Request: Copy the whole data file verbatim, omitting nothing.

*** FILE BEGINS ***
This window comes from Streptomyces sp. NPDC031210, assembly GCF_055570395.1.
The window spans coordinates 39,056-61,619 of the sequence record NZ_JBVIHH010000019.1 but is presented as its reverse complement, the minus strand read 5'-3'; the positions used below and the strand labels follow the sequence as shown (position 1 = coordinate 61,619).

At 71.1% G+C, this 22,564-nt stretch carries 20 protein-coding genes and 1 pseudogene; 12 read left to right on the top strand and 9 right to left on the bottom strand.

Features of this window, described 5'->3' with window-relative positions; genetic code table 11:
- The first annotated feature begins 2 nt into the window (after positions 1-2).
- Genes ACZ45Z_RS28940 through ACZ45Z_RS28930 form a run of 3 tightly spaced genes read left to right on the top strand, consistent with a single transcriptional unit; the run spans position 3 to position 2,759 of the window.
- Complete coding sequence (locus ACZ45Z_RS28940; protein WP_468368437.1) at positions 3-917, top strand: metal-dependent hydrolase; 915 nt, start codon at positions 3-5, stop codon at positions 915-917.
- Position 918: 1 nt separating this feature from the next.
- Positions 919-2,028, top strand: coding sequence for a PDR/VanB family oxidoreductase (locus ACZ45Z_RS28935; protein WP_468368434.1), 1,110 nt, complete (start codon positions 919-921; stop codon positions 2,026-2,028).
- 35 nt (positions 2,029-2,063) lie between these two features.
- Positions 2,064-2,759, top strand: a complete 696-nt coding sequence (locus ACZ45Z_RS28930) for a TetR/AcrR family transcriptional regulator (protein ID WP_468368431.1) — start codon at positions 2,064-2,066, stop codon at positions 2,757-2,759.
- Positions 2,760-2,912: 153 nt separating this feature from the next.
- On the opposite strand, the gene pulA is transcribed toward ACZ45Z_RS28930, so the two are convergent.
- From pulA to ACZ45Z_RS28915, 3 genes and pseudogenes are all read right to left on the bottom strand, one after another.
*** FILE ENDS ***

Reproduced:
This window comes from Streptomyces sp. NPDC031210, assembly GCF_055570395.1.
The window spans coordinates 39,056-61,619 of the sequence record NZ_JBVIHH010000019.1 but is presented as its reverse complement, the minus strand read 5'-3'; the positions used below and the strand labels follow the sequence as shown (position 1 = coordinate 61,619).

At 71.1% G+C, this 22,564-nt stretch carries 20 protein-coding genes and 1 pseudogene; 12 read left to right on the top strand and 9 right to left on the bottom strand.

Features of this window, described 5'->3' with window-relative positions; genetic code table 11:
- The first annotated feature begins 2 nt into the window (after positions 1-2).
- Genes ACZ45Z_RS28940 through ACZ45Z_RS28930 form a run of 3 tightly spaced genes read left to right on the top strand, consistent with a single transcriptional unit; the run spans position 3 to position 2,759 of the window.
- Complete coding sequence (locus ACZ45Z_RS28940; protein WP_468368437.1) at positions 3-917, top strand: metal-dependent hydrolase; 915 nt, start codon at positions 3-5, stop codon at positions 915-917.
- Position 918: 1 nt separating this feature from the next.
- Positions 919-2,028, top strand: coding sequence for a PDR/VanB family oxidoreductase (locus ACZ45Z_RS28935; protein WP_468368434.1), 1,110 nt, complete (start codon positions 919-921; stop codon positions 2,026-2,028).
- 35 nt (positions 2,029-2,063) lie between these two features.
- Positions 2,064-2,759, top strand: a complete 696-nt coding sequence (locus ACZ45Z_RS28930) for a TetR/AcrR family transcriptional regulator (protein ID WP_468368431.1) — start codon at positions 2,064-2,066, stop codon at positions 2,757-2,759.
- Positions 2,760-2,912: 153 nt separating this feature from the next.
- On the opposite strand, the gene pulA is transcribed toward ACZ45Z_RS28930, so the two are convergent.
- From pulA to ACZ45Z_RS28915, 3 genes and pseudogenes are all read right to left on the bottom strand, one after another.